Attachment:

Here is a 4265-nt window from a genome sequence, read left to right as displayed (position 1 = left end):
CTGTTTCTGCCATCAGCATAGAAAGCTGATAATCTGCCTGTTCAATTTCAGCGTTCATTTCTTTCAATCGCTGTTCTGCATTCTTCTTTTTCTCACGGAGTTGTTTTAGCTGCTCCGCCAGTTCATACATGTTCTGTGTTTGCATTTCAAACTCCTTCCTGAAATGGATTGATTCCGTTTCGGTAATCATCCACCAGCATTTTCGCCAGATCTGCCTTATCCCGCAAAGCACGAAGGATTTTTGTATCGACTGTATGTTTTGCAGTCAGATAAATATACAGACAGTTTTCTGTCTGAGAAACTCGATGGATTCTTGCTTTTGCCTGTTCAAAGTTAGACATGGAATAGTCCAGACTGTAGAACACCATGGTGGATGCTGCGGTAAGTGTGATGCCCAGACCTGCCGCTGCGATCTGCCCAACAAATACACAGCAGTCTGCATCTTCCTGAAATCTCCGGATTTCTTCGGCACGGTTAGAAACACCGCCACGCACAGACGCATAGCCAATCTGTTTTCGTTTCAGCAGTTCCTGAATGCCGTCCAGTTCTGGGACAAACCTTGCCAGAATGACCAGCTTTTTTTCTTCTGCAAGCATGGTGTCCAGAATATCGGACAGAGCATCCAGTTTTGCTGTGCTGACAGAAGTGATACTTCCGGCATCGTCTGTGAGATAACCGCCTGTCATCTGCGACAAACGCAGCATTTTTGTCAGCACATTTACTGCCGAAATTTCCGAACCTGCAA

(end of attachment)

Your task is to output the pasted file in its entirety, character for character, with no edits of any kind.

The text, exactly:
Here is a 4265-nt window from a genome sequence, read left to right as displayed (position 1 = left end):
CTGTTTCTGCCATCAGCATAGAAAGCTGATAATCTGCCTGTTCAATTTCAGCGTTCATTTCTTTCAATCGCTGTTCTGCATTCTTCTTTTTCTCACGGAGTTGTTTTAGCTGCTCCGCCAGTTCATACATGTTCTGTGTTTGCATTTCAAACTCCTTCCTGAAATGGATTGATTCCGTTTCGGTAATCATCCACCAGCATTTTCGCCAGATCTGCCTTATCCCGCAAAGCACGAAGGATTTTTGTATCGACTGTATGTTTTGCAGTCAGATAAATATACAGACAGTTTTCTGTCTGAGAAACTCGATGGATTCTTGCTTTTGCCTGTTCAAAGTTAGACATGGAATAGTCCAGACTGTAGAACACCATGGTGGATGCTGCGGTAAGTGTGATGCCCAGACCTGCCGCTGCGATCTGCCCAACAAATACACAGCAGTCTGCATCTTCCTGAAATCTCCGGATTTCTTCGGCACGGTTAGAAACACCGCCACGCACAGACGCATAGCCAATCTGTTTTCGTTTCAGCAGTTCCTGAATGCCGTCCAGTTCTGGGACAAACCTTGCCAGAATGACCAGCTTTTTTTCTTCTGCAAGCATGGTGTCCAGAATATCGGACAGAGCATCCAGTTTTGCTGTGCTGACAGAAGTGATACTTCCGGCATCGTCTGTGAGATAACCGCCTGTCATCTGCGACAAACGCAGCATTTTTGTCAGCACATTTACTGCCGAAATTTCCGAACCTGCAA